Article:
It’s not spring. Not even close. Just a couple of days ago I was feeling pretty smug and proud of the way I have weathered this winter. We have had three blizzards and temperatures of minus twenty-six. This has been the most wintry winter I have ever known. But we have gotten several feet of snow, which brightens the landscape in a really beautiful way, and so there have been the twin gifts of light and sparkles and I have somehow managed not to mind the rest of it very much.
Until the day before yesterday. Something happened and now I am done with winter. I want the snow to melt. I am sick of the seven foot plowed snowdrifts that we have to inch our cars beside to see around. I am tired of the silence which deep in December felt snug and now feels oppressive. I want the birds to come back. I am sick to death of salt in the floorboards and dry skin and I am dreading the floods that will surely come when all this snow finally melts. This mud season is shaping up to be a doozy.
You see on the day before yesterday the sun came to Vermont and the temperature was fifty degrees. The ice started sliding off the roof. That was a story in and of itself. We had a giant slab fall and decimate our balcony. It looks like Beirut out there right now with broken railings hanging precariously from the house and slate tiles scattered all over the snow. That is going to be a helluva job this spring and I am not looking forward to the hammering or the bill.
But oh the glorious feeling of that golden light on our faces. We were warm—-outside. What happened was we remembered about spring and summer, light and warmth.
It didn’t last of course. It was all a big tease. The temperature was back down to nine yesterday morning and I thought of having a good cry. I didn’t though. What’s the point? I mean look the good news is that spring is coming. It is inevitable now. Yes I know it will be six weeks or so before it really gets going, but the point is something is happening underneath our feet. Ice is beginning to give way down there and pretty soon we will have that loamy smell of dirt and heat crackling on our faces. So instead of crying I packed up the sweater hearts hanging from the mantle for Valentine’s Day. I pulled up the red tablecloths and switched out the candles from red to a quiet dusty purple. Today I think I’ll go to the nursery and get some flowers. Maybe a giant vase of pussy willows for the hall table.
Tomorrow I am going to the city. It is supposed to be in the fifties down there by Friday. So maybe I will wear these new red patent pumps instead of boots. I think I will buy a new bird feeder for the first hardy souls that sneak back out too. Because they know–and I have remembered. Everything sleeps. We slow up and hunker down. We regroup. And then slowly inexorably we come back shiny, full of color and glee at having made it though the dark night.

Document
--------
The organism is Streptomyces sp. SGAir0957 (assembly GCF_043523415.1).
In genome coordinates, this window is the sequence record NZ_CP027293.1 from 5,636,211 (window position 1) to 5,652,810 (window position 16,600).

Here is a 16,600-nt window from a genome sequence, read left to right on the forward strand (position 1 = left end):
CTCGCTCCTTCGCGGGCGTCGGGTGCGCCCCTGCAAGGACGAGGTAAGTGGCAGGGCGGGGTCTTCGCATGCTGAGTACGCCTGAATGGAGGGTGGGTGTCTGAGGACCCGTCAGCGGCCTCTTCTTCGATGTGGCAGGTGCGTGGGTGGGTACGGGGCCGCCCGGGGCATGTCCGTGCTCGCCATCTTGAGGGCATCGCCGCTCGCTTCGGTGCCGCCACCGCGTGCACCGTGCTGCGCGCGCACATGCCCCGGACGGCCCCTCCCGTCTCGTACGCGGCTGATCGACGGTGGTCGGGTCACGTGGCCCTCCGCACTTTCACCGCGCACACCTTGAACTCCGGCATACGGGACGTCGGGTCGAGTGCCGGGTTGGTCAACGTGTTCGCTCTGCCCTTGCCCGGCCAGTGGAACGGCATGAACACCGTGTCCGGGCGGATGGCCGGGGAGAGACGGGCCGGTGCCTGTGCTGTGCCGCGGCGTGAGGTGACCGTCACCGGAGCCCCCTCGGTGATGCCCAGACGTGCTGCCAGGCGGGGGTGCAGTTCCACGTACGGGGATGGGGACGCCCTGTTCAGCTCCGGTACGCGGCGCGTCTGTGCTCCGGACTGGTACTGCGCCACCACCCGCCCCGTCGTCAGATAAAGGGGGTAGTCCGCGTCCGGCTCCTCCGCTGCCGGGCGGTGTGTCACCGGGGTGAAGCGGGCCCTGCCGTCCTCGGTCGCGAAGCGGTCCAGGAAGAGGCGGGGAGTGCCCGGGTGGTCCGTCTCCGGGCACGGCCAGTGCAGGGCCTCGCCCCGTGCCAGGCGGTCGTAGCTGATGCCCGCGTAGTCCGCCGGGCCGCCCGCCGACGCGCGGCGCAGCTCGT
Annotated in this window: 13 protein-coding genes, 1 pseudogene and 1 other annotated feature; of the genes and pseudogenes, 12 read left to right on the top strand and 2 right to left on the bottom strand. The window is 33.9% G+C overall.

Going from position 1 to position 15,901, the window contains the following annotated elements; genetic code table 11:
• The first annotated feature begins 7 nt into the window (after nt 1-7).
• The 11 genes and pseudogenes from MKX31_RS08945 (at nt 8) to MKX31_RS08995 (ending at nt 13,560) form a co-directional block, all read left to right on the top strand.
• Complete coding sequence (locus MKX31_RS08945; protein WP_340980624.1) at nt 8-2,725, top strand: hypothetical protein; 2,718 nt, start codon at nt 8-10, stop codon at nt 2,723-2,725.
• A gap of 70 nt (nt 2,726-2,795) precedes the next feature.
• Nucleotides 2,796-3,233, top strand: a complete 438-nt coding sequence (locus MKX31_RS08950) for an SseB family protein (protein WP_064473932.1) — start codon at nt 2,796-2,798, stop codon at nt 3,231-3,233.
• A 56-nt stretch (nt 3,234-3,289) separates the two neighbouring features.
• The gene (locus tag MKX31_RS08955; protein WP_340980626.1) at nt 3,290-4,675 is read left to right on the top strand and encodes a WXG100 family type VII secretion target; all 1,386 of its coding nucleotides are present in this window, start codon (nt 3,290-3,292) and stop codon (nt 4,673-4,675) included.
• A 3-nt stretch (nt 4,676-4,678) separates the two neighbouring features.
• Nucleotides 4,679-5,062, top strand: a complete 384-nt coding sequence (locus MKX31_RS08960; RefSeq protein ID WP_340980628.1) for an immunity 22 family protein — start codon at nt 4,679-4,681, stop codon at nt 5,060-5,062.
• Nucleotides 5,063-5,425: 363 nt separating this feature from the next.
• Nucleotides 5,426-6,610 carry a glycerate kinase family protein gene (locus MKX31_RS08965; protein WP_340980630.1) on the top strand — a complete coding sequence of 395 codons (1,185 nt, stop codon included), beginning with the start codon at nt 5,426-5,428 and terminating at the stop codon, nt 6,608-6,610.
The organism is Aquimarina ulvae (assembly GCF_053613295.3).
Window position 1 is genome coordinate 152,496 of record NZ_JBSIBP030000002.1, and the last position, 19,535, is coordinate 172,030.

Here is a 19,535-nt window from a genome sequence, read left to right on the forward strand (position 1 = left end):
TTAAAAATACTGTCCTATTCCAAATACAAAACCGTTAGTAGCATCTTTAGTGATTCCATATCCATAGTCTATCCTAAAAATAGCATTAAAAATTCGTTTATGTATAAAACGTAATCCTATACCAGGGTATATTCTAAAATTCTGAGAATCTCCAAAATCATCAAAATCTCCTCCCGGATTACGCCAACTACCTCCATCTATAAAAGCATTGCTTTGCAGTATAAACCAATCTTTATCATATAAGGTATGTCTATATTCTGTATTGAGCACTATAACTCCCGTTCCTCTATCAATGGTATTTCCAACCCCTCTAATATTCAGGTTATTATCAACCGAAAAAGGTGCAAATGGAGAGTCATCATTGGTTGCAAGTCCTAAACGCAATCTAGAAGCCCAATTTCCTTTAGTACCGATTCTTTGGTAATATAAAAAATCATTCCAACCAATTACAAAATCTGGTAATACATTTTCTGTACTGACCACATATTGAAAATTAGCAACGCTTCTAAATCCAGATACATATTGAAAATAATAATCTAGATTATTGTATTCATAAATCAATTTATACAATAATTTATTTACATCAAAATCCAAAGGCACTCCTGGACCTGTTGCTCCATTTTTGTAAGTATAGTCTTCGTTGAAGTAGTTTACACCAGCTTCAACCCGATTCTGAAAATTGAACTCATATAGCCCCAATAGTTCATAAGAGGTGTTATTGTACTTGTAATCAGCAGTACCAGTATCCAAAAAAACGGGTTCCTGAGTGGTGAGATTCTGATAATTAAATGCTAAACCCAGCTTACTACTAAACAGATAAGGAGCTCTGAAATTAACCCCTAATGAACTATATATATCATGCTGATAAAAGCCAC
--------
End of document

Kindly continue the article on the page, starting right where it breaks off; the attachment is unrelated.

I came up here to the mountains for lessons I thought only the natural world could teach me. I had gotten what I could from city communities and offices. I wanted to make up my own job and manage my own life. I was weary of corporate problems even when the corporations were mine. I have always relished solving puzzles. I wanted the puzzles to be about living well in an organic and natural way. I was a city girl who wanted to learn from the country. So what I did I learn this winter? I learned that you can have terrible problems one spring and sweet resolution by the very next winter. The seasons mimic the ever changing kalidescopes of our own lives. They always repeat the patterns. Create good ones because you get to return to them again and again. We wrapped our arms around each other in this family and felt grateful this winter just like we had lots of winters before. I remembered about hanging on because everything changes and that includes the bad stuff. You usually get back to your set point. If that set point is happy you can usually count on being happy again pretty soon. We will come out of this winter deeply connected to our new Violet and sweet Oscar. We will have a grown-up son who ended a relationship that didn’t make him happy and a seven sister’s graduate. We have one making movies and another one thinking about immigration policy. And we have a teenager who skateboarded through the house all winter long chipping paint everywhere he went but whose worst crime all winter was throwing snowballs at cars on Friday nights. Not bad. One of us is making kids feel seen and heard in a kindly and loving classroom and the other has plenty of good clients and a new pair of shiny red shoes. The married ones held hands most nights all winter long. That is always the lesson I guess. Holding on….Lucky is what we are up here. Doubly so because spring is coming.
It is coming!